7 Common Signs of Workplace Stress

In our modern age of technology, we now have the ability to work 24/7 and this has led to a steep increase in the number of people suffering from work-related stress. Whether you are employed by a company or you run your own business, it can be hard to switch off from your day-to-day responsibilities. Stress has been linked to cancer, mainly due to sufferers tending to resort to unhealthy habits, such as smoking, heavy drinking and overeating. As such, stress is now a permanent fixture on the NHS and government’s agenda in terms of being a major health risk. In this article, we explore the tell-tale signs of stress, sharing tips on when it could be time to consider seeking help.

What are the signs of stress?

Many people are unaware that they’re suffering from work-related stress until the symptoms start to
affect their daily lives. Here are several examples to help you spot the signs of stress:

1. How would you describe your general mood?

We all have bad days; this is perfectly normal. However, when every working day feels like a bad day, this is a sign that something is very wrong and needs to be changed. You may start to feel more irritable and you may find that you are less motivated to do activities you previously enjoyed.

2. Do you struggle to get up for work each morning?

If you’re feeling anxious or depressed about going to work each day, you may feel as if you’re in a constant ‘brain fog’ as the strain starts to affect your physical, mental and emotional wellbeing, as well as your ability to sleep.

3. Do you struggle to sleep at night?

If it takes you ages to go to sleep and/or you’re waking up worrying about all the things you need to do at work, then this is a tell-tale sign you are suffering from work-related stress.

4. Are you feeling less sociable?

Whether at work or at home, you may start to feel less enthusiastic about spending time with colleagues or friends. You might be keeping yourself occupied at work for long hours to avoid talking to your team members, or to avoid expressing your true feelings to your family and friends.

5. Have you noticed your standard of work slipping?

If you’re feeling low, every work task seems to become harder and harder, as you feel increasingly distracted. When you’re not able to focus on the task at hand, you won’t be able to do a good job, and this in turn can lead to even more stress.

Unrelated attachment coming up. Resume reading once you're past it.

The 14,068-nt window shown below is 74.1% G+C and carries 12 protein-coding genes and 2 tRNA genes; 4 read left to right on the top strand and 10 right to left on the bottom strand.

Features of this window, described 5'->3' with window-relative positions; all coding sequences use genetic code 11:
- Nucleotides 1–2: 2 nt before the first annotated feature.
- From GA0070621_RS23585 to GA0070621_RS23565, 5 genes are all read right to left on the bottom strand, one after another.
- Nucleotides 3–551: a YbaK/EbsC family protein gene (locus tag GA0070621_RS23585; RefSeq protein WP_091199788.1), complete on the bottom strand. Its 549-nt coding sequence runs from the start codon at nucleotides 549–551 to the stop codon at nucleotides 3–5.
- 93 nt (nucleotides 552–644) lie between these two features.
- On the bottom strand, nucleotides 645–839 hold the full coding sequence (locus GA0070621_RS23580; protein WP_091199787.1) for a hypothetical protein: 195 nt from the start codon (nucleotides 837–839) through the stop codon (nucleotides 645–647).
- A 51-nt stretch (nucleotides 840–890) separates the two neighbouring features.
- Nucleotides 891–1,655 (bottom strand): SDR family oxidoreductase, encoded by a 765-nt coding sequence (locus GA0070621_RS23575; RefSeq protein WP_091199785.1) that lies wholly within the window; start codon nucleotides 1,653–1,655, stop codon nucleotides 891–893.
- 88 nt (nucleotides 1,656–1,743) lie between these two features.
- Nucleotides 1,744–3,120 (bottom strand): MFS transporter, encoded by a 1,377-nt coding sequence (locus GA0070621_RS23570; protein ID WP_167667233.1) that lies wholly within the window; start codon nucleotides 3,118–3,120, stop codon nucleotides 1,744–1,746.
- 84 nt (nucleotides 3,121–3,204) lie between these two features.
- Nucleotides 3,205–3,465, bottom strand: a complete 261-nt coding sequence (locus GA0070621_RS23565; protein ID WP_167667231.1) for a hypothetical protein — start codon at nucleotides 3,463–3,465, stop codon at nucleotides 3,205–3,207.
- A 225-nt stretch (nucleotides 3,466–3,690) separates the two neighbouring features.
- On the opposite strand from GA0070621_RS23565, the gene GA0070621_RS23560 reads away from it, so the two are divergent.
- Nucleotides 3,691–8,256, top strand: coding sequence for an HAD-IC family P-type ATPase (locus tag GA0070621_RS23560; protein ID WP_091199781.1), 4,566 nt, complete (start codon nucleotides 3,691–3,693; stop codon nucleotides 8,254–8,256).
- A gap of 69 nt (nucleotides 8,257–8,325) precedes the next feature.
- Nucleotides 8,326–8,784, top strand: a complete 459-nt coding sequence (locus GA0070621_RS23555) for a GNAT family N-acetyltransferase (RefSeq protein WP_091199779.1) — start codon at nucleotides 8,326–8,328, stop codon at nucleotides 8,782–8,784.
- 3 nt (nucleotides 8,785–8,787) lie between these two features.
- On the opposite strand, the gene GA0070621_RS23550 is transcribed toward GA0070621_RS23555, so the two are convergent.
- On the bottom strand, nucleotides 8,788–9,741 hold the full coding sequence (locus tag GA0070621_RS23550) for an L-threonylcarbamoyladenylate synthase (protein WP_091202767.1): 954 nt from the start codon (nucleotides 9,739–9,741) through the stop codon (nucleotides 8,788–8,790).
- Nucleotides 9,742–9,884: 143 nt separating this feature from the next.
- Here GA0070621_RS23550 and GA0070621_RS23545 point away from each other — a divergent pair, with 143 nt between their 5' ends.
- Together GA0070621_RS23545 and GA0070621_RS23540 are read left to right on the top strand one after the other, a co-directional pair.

6. Are you falling into bad habits?

If you’re unhappy at work, you may find yourself feeling in need of a drink when you return home in the evening. Heavy drinking habits can take hold unexpectedly, as your alcohol consumption increases each time you feel under pressure – for example, a glass of wine turns into a bottle. Some people find themselves smoking, even if they have stopped years ago.

7. Are you eating differently?

A change in appetite is a big sign that you are being affected by stress. You could be experiencing a complete loss of appetite or a sudden increase in the form of binge eating. As well as drinking and smoking, bad eating habits are a leading cause of physical illness, and this is when stress can have a drastic affect on your health.

What can I do if I am experiencing stress at work?

First of all, decide whether there is someone you can trust to talk openly with about your feelings. This could be your line manager, a colleague, a friend or family member. It’s very important that you feel able to discuss how you are feeling, free from any judgement and in a confidential setting. If you feel that you are unable to manage your stress levels, then it’s a good idea to talk to a qualified counsellor or therapist, who will be able to help you deal with any fears and anxieties you may be

What are organisations doing about stress?

On 10th October each year, World Mental Health Day puts a spotlight on mental health issues, encouraging organisations and individuals to discuss how stress is affecting people’s lives. There are a few larger organisations that offer specialist counselling services in the form of employee helplines, but this is not the case for the majority of companies. Over the past few years, there has been a steep increase in the number of corporate organisations offering wellness programmes to help their employees deal with day-to-day stress – for example, mindfulness, counselling and therapy sessions.

We welcome the fact that stress is now very much on the national agenda, but we would like to see more organisations utilising professional therapists and counsellors in the workplace to help employees deal with stress.

If you are suffering from work-related stress and you need help or a safe, confidential place to discuss your feelings, then please get in touch. Together, we will explore your issues and help you overcome any obstacles that may be affecting your day-to-day working life.